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Book: Understanding and Interaction in Clinical and Educational Settings

Chapter: 4. Process Narratives and Models of Cognition

DOI: 10.1558/equinox.27836


Chapter Four examines the differences between process narratives and mental models. Unlike approaches to memory and understanding that emphasize operations of reasoning within the mind, the process narrative approach accounts for both the material and mental components of understandings. Rather than focusing on the artifacts, such as stories that result from interpretation activities, it emphasizes the enduring linkage of information, interpretation activities, resources in settings, culturally influenced patterns of expression, and frames of reference. In that regard, the clinical and classroom data analysis shows how the creation and expansion of mental models or schemata take place. This chapter examines information constraints in the production of understandings and beliefs, comparing process narratives to Schank and Abelson’s story approach to memory, and reconsidering categories of mental operations, including functional fixedness, oracular reasoning, Rumelhart and Norman’s typology of learning (accretion, tuning, and restructuring), and D’Andrade’s discussion of the role of contentful sense of contingency in solving logic problems.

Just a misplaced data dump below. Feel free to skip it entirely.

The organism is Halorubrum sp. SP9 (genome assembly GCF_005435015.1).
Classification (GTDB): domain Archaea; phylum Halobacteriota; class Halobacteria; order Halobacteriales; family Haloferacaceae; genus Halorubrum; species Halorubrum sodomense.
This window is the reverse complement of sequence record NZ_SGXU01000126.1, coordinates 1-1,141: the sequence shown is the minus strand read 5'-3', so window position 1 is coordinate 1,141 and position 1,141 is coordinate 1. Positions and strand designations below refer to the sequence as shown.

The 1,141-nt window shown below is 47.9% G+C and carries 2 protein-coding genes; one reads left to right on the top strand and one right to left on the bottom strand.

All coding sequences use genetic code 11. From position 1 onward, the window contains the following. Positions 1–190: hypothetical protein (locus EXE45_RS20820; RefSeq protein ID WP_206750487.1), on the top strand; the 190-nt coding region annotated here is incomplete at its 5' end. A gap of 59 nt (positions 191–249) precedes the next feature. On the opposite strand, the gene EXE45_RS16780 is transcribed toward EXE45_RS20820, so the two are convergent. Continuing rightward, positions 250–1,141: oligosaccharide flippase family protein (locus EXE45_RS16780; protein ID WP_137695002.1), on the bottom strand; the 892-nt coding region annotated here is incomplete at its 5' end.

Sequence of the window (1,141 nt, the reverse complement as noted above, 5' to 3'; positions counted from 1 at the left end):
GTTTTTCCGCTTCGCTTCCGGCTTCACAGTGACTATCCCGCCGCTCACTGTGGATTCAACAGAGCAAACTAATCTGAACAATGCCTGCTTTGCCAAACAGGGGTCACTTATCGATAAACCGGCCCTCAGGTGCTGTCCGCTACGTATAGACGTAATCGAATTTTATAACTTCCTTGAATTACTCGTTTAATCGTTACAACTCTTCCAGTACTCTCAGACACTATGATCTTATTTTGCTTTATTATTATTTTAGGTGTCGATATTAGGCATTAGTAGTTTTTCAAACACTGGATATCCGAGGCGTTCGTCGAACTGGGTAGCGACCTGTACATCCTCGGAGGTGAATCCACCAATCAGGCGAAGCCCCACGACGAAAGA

Chapter Contributors

  • Barry Saferstein ([email protected] - book-auth-439) 'California State University, San Marcos'